The wide open spaces have a sorrow about them. Randall doesn’t think they’ve always had it, though propaganda would have people believe the cities were always the source of happiness. Something about the wind blowing over the exposed dirt, the back of tracks, the lack of life, doesn’t feel natural.
He’s seen the holos of deserts, of sand dunes as large as oceans with waves all their own. There’s solitude there, but not sorrow. It’s a natural space.
Thought the Corps deny it, Randall knows the dry earth he’s looking at now was once a forest. Ancient trees, wide leaves, underbrush growing in their shelter. It feels like the earth here remembers what it’s lost, is in mourning for the missing green.
He puts his hand on the ground, but he can’t feel life there — it isn’t his side of things. He feels the movement, the steady march toward whatever comes next, but it won’t be a forest again.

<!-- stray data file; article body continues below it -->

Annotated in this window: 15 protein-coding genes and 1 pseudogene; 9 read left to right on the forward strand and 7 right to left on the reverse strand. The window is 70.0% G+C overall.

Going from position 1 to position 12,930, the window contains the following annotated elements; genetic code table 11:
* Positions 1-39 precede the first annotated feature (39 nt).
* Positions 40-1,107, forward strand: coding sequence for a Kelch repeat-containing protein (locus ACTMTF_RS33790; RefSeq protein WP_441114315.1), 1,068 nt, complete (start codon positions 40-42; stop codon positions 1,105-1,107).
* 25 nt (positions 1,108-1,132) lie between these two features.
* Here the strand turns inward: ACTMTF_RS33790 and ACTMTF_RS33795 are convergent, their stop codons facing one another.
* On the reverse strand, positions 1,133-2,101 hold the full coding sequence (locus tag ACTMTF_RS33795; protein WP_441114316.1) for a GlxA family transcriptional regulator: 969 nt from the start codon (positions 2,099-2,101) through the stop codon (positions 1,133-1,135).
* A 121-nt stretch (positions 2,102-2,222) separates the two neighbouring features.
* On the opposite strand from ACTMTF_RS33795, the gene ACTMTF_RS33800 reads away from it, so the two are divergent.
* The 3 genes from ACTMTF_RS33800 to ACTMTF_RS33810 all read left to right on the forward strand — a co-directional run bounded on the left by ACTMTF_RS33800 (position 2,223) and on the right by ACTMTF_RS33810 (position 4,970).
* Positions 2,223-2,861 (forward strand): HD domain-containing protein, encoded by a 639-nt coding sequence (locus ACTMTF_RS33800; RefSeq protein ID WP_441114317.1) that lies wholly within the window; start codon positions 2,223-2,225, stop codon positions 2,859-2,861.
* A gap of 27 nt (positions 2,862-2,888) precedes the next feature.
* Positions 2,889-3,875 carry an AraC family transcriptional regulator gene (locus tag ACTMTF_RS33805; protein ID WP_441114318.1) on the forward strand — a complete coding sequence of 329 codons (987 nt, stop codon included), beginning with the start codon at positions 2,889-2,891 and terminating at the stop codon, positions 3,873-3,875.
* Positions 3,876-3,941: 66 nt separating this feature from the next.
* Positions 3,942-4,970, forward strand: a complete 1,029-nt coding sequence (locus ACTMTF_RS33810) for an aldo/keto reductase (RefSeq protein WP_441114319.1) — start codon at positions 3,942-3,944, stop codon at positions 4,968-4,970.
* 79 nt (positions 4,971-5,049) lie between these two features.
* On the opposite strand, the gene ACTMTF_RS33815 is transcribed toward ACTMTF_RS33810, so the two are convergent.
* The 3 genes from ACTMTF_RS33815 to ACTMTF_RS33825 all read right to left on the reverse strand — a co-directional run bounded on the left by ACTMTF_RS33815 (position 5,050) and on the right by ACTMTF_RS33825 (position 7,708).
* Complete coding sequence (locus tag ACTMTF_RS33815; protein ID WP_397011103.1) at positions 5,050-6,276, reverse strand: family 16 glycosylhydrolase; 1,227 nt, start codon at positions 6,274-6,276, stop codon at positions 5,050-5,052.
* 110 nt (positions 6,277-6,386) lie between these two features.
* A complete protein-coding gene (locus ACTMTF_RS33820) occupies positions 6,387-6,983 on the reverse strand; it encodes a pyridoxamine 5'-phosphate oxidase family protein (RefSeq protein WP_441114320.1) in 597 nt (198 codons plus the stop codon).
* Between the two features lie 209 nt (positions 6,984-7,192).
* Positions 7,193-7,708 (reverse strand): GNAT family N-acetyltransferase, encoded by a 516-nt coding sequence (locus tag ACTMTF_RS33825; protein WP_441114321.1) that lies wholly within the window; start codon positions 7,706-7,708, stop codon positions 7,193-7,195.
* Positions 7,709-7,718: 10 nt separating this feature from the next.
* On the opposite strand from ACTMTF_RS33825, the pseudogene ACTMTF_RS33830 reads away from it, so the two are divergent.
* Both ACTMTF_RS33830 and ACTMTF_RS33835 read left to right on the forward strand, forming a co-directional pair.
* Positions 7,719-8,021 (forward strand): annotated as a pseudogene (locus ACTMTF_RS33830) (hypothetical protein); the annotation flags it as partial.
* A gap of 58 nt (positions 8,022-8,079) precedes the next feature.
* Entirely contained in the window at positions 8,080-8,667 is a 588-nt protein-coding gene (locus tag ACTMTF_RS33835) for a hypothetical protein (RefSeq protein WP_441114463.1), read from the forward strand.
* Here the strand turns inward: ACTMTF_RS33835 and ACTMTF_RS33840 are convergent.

Not on its own.
The disruption has happened. The order of things is now lifeless sorrow. Order isn’t his side of things either.
Randall gives the ground his blessing, and creates a new disruption. It probably won’t be a forest that results — that’d be too predictable — but there will be something.
He tries to convince himself he’ll be able to come back and see what it is, but his life doesn’t lend itself to plans.
Randall slings his pack over his shoulder, and continues his walk. He leaves the spaces behind him, the sorrow turning to excitement, possibilities growing.